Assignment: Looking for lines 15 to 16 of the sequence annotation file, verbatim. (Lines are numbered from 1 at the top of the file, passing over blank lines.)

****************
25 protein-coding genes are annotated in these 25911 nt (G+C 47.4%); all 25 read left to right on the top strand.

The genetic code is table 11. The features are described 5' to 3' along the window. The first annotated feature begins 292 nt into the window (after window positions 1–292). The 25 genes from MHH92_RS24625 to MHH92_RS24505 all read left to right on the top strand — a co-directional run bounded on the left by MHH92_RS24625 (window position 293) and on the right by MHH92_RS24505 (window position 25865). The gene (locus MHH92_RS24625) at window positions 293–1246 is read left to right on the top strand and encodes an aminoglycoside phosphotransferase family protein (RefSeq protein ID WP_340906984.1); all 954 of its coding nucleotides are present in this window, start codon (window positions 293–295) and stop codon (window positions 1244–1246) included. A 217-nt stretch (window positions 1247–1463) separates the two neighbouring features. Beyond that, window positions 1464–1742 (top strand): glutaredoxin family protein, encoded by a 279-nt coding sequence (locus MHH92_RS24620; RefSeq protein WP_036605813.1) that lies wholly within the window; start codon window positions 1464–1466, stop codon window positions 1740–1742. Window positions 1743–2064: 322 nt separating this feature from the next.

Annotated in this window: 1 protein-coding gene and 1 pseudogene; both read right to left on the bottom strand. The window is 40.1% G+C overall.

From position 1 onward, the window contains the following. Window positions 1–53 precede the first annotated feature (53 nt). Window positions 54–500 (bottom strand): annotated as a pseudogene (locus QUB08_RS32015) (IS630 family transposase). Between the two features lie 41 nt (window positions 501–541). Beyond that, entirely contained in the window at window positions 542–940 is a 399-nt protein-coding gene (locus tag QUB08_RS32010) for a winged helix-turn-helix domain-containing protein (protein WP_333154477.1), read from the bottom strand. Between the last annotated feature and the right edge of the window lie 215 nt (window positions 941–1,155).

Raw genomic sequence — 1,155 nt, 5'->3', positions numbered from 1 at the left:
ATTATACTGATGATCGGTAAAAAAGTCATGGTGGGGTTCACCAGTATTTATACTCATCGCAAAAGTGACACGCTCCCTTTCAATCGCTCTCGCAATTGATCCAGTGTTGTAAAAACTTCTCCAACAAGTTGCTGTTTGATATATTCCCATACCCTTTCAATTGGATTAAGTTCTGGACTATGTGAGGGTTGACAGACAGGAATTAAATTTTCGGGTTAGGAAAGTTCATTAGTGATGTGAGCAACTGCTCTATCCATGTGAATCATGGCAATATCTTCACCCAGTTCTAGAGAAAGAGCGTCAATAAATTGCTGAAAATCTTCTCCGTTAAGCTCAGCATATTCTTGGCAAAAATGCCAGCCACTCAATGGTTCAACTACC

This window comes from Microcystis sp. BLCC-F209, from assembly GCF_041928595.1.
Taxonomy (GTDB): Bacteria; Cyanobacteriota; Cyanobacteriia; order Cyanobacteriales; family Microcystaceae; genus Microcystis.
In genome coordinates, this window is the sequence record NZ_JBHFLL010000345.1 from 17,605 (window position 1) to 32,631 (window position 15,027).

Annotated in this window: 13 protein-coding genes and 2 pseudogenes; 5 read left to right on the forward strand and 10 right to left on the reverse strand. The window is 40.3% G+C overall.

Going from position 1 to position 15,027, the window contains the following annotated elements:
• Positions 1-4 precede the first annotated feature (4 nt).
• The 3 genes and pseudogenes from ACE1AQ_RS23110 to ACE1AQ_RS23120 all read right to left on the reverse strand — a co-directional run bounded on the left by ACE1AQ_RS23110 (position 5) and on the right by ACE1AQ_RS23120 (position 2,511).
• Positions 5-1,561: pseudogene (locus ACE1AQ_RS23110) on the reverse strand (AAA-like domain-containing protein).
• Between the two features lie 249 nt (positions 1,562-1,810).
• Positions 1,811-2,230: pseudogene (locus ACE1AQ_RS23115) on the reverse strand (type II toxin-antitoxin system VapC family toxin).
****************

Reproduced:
• Between the two features lie 249 nt (positions 1,562-1,810).
• Positions 1,811-2,230: pseudogene (locus ACE1AQ_RS23115) on the reverse strand (type II toxin-antitoxin system VapC family toxin).